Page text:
On Monday afternoon at the Rogers Centre, on the occasion of his own press conference, the significance and impact of the moment did not seem to have yet fully registered with 53-year-old Charlie Montoyo.
It was not a dream. He was really, truly the 13th manager of the Toronto Blue Jays after a 22-year wait.
The Puerto Rican-born former infielder, owner of two major-league hits with the Expos in 1993, was answering questions about strategy and the Jays’ future direction while looking around and trying to soak it all in.
The easy public perception is that Montoyo was hired by the Jays from among the final five candidates who were interviewed in person — a list that included David Bell (Giants), Joe Espada (Astros), Rocco Baldelli (Rays) and Brandon Hyde (Cubs) — because the Jays are in love with analytics, defensive shifts, the starting pitcher opener and low payroll. Montoyo claims he is open-minded about them all.
“That will be a conversation with our front office, our coaches,” Montoyo said. “Just because I come from Tampa Bay doesn’t mean we’re going to do everything that they did over there. We’re a different team and we’re going to adjust to what we have.
“When you guys talk about openers, it doesn’t mean that’s what we’re going to do. We’re going to get our brains together and talk about it and go from there.”
After watching the final months of the season with a makeshift rotation that often did not make it through a batting order three times — not on purpose — the Jays will surely at least consider a modified version of what the Rays introduced to the game: leaning on one starter, Blake Snell, for much of the year and improvising the other four days depending on matchups.
Spring training will be a very interesting time for Montoyo and the Jays as they try to decide how to best handle a starting rotation that had been considered a team strength coming out of last year’s camp, but slipped on the banana peel of life. Could the Rays’ mix-and-match pitching model be right for the Jays?
General manager Ross Atkins has insisted his No. 1 priority this off-season will be to add controllable power arms via trade. Unless help arrives, the Jays rotation could end up a hybrid of starters and openers with a healthy Marcus Stroman and Aaron Sanchez joined by young left-hander Ryan Borucki, and the other spots open to the manipulations and imagination of Montoyo and his coaching staff.
“A lot of times analytics are just giving you what you knew already by managing,” Montoyo said. “I’m going to have seven coaches. I’m going to use that information, that analytics side, my gut feeling, and then we’re going to make a decision. That’s how I’m going to do it, not just one way or the other. Looking at this team from the outside, it almost reminds me of the team we had in Tampa.”
There is a lot of young talent at the upper levels of the Jays’ system and on the 40-man roster. The Rays showed how quickly a young team can compete (if not make the playoffs), while in 2017 the New York Yankees started to go younger at the trade deadline only to improve as a team relying on youngsters.
It used to be that talent and experience were necessary to building a winner, but it now seems that analytics and dissecting numbers have partially replaced the need for years of toiling in the minors. Outfielders have cue cards in their caps with information about where they should position themselves, and infielders are carefully placed in the centre of the most likely hitting zones for each opponent.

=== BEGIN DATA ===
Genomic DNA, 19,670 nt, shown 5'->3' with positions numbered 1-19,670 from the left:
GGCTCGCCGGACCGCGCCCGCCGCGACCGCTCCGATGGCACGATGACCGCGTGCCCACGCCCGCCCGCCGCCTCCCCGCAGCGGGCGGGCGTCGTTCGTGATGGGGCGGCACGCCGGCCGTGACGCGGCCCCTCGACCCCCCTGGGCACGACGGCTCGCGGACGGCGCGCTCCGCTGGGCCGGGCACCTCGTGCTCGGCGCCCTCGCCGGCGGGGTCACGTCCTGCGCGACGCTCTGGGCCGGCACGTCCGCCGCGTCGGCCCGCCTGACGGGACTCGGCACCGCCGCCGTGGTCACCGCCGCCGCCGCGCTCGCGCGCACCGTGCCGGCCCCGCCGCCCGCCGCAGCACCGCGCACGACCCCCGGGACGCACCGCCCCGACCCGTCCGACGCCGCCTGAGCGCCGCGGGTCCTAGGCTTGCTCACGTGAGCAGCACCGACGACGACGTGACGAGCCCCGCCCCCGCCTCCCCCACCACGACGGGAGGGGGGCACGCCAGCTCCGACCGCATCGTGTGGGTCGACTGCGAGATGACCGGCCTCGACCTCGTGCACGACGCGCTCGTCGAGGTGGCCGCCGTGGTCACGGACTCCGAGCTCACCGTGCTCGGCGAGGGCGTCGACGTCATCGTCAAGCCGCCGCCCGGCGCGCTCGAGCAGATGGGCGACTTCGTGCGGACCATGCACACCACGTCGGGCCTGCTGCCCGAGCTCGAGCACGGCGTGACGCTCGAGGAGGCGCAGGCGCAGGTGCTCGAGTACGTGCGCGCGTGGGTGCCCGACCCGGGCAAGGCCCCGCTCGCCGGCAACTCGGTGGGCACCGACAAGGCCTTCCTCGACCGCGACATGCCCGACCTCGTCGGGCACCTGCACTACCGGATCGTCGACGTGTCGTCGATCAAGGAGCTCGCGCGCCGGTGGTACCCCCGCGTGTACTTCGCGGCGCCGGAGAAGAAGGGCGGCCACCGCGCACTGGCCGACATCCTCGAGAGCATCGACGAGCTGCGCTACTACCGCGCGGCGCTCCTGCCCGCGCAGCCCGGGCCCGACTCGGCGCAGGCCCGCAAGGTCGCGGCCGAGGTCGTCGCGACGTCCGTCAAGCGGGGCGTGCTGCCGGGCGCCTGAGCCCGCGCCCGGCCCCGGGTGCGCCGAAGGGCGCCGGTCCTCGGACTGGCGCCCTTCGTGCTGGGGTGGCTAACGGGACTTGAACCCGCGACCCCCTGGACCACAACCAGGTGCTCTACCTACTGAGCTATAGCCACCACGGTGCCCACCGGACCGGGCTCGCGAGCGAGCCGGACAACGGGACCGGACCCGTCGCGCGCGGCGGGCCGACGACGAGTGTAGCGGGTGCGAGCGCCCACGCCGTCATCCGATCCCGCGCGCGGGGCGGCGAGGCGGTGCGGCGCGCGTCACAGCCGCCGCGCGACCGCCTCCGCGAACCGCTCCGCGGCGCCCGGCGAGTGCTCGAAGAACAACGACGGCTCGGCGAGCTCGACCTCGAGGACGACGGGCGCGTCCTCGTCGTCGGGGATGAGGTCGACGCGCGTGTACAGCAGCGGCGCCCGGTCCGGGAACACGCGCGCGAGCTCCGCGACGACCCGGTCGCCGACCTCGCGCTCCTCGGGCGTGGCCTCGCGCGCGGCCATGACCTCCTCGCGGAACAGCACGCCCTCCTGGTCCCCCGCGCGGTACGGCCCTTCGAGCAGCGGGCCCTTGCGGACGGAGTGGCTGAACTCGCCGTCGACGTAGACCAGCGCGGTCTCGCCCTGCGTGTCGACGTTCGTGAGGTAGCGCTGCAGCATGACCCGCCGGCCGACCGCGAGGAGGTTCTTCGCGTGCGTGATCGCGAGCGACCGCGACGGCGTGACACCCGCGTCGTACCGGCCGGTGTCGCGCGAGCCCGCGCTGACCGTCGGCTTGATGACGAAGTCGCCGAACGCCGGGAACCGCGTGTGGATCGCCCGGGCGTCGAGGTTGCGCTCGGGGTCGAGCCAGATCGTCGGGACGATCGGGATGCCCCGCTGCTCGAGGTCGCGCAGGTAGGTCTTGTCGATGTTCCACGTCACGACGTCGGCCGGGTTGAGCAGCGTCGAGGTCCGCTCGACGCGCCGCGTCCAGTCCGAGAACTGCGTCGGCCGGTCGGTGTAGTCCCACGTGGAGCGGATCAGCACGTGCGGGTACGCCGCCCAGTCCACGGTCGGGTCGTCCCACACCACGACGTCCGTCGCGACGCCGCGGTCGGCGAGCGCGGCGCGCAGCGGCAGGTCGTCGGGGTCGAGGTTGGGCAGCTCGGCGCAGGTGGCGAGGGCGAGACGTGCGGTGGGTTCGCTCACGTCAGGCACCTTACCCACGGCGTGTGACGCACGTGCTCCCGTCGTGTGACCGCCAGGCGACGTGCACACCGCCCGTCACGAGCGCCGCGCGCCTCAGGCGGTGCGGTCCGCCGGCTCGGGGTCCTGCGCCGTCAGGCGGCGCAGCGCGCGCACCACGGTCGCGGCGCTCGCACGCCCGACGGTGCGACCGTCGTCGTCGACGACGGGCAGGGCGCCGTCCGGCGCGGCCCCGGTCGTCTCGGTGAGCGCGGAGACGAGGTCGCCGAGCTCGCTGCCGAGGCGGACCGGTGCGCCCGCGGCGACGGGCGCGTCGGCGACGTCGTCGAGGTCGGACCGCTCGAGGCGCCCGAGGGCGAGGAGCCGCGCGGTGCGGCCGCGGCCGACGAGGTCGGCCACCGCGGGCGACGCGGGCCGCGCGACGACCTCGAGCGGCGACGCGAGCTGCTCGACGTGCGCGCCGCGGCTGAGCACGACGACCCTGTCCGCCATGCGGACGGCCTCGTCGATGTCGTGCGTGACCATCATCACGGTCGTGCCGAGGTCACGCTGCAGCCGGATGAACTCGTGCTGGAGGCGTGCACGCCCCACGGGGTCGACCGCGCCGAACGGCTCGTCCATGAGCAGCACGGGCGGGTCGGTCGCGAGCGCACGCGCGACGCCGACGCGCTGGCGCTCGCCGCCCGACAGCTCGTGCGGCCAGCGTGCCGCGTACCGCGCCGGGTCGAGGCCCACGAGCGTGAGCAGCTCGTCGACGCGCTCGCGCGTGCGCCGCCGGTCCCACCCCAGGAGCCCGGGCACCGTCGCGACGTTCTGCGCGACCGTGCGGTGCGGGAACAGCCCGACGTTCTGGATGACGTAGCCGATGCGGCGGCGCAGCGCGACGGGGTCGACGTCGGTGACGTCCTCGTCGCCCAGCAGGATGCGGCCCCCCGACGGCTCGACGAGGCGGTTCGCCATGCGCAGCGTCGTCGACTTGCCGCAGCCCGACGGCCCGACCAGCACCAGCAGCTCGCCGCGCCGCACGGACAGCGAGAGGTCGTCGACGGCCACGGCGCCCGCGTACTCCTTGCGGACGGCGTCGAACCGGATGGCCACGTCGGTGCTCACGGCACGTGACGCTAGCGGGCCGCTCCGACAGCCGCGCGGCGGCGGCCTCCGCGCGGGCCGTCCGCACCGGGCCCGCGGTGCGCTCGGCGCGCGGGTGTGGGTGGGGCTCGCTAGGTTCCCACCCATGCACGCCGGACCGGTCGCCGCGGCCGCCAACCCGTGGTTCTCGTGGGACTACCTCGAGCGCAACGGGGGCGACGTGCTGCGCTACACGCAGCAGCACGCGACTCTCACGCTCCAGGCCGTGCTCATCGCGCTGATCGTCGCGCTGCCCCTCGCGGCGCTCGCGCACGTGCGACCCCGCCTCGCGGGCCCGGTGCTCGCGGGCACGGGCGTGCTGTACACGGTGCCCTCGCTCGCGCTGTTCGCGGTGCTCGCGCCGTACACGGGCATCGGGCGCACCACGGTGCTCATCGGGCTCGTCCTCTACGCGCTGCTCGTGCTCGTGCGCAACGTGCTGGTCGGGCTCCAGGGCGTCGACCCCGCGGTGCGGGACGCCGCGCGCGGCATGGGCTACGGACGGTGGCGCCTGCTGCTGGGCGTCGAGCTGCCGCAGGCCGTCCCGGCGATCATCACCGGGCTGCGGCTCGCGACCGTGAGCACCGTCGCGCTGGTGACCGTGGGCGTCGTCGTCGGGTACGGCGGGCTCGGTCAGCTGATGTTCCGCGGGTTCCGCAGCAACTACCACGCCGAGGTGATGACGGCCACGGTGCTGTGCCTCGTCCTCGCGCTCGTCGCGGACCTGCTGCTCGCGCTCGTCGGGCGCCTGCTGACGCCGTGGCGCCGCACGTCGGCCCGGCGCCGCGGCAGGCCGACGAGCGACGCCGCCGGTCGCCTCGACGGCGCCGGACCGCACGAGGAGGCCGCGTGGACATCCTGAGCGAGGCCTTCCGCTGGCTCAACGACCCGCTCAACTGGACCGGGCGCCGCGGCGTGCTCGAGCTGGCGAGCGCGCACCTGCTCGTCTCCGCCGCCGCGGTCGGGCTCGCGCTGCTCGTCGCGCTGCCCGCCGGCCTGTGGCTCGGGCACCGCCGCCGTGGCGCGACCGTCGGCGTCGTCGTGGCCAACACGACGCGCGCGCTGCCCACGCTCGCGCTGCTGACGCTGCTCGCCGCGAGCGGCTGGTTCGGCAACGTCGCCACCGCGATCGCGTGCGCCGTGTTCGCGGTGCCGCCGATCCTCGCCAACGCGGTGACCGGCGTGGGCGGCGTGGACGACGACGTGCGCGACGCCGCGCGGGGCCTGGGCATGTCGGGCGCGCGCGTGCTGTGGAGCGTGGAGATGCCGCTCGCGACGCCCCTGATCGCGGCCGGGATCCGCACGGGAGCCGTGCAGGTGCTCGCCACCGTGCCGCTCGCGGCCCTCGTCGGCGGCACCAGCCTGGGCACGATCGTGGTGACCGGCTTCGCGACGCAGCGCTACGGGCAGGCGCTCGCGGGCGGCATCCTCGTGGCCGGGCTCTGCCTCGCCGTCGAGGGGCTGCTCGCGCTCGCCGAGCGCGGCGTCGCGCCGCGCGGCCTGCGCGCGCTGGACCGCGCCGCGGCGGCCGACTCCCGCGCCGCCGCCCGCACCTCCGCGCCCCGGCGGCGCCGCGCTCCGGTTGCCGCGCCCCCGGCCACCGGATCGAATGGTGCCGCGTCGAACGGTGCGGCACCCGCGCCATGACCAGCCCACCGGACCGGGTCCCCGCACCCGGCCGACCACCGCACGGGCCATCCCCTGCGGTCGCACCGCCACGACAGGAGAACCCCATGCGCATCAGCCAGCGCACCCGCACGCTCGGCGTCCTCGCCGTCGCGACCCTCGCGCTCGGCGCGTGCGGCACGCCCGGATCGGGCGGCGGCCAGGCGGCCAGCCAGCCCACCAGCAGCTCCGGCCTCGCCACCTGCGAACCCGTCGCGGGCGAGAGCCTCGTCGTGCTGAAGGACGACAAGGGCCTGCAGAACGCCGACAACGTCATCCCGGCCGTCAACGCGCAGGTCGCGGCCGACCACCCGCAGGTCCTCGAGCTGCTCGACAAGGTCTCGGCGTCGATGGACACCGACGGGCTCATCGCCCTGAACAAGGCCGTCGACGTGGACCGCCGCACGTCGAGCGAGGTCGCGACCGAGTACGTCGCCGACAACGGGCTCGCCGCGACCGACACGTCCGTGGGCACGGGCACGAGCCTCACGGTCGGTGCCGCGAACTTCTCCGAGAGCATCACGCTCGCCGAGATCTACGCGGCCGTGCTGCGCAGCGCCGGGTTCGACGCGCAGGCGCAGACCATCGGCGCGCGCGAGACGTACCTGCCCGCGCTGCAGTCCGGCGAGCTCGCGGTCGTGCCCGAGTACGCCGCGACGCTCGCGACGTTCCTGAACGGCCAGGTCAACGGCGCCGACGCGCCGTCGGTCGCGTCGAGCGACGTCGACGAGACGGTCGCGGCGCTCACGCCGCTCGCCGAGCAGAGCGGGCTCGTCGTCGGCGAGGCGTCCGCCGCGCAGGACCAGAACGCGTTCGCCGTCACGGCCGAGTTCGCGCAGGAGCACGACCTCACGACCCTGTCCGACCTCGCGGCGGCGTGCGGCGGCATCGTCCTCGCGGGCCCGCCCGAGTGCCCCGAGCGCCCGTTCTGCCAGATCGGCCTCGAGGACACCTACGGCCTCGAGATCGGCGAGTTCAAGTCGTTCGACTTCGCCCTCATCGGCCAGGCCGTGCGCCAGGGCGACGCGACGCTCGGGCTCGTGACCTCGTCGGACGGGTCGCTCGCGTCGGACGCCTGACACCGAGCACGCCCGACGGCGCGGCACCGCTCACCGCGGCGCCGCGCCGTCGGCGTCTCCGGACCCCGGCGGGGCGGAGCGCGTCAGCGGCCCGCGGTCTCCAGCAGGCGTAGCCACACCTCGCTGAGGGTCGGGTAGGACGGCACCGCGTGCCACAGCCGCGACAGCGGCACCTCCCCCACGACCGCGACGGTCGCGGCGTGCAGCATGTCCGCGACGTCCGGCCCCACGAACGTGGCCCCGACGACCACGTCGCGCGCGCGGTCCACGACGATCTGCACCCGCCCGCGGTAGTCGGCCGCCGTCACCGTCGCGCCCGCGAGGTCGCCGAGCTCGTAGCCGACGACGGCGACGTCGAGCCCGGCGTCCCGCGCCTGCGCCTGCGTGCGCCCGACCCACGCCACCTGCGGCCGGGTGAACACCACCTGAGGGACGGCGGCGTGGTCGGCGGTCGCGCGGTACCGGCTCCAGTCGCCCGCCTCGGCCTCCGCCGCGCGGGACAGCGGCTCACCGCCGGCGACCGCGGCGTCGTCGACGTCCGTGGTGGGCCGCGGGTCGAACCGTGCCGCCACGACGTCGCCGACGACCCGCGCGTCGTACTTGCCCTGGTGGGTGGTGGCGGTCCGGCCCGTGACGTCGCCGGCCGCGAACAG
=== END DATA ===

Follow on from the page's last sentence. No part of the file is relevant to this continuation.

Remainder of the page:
“People do it right now because there’s numbers,” Montoyo said. “That’s one thing I can tell you that I learned with the Rays, that some of those things work. You’ve got to make an adjustment. It’s a game of adjustments.”
After eight years managing at Triple-A Durham and 18 years total in the minors, Montoyo could be forgiven for giving up hope on a major-league gig. The window often closes on baseball lifers his age, but his teaching personality and the success of the Rays — with their keen grasp on, and sage use of, modern analytics — impressed Atkins enough to give him his opportunity.
“Experience is very important to me,” Atkins said. “I have a great deal of respect for how that translates into leadership.
“I have a hard time seeing a (successful) manager that doesn’t have a deep level of empathy, (someone) who is willing to be vulnerable in today’s game with — however you want to categorize them — millennials or just today’s players. I think a willingness to be vulnerable, a willingness to have a deep sense of empathy, is crucial. That was overarching in the guys that we were considering.”
While Montoyo was not sure it would happen for him, he knew what teams are looking for and one of the classic examples was coaching with him at Tampa Bay. He encouraged Rocco Baldelli to be aggressive in looking for a job. The 37-year-old former outfielder listened and is now managing the Twins.
“During the year I was telling him, ‘Dude, they’re looking for guys like you. You’ve got to do it,’” Montoyo said. “I love him and he got one, so I’m really happy for him. And then it happened to me and it’s awesome. You just never know.”
Coincidentally Montoyo’s Jays and Baldelli’s Twins have each been installed at 75-to-1 odds to win the World Series.
Richard Griffin is a sports columnist based in Toronto. Follow him on Twitter: @rgriffinstar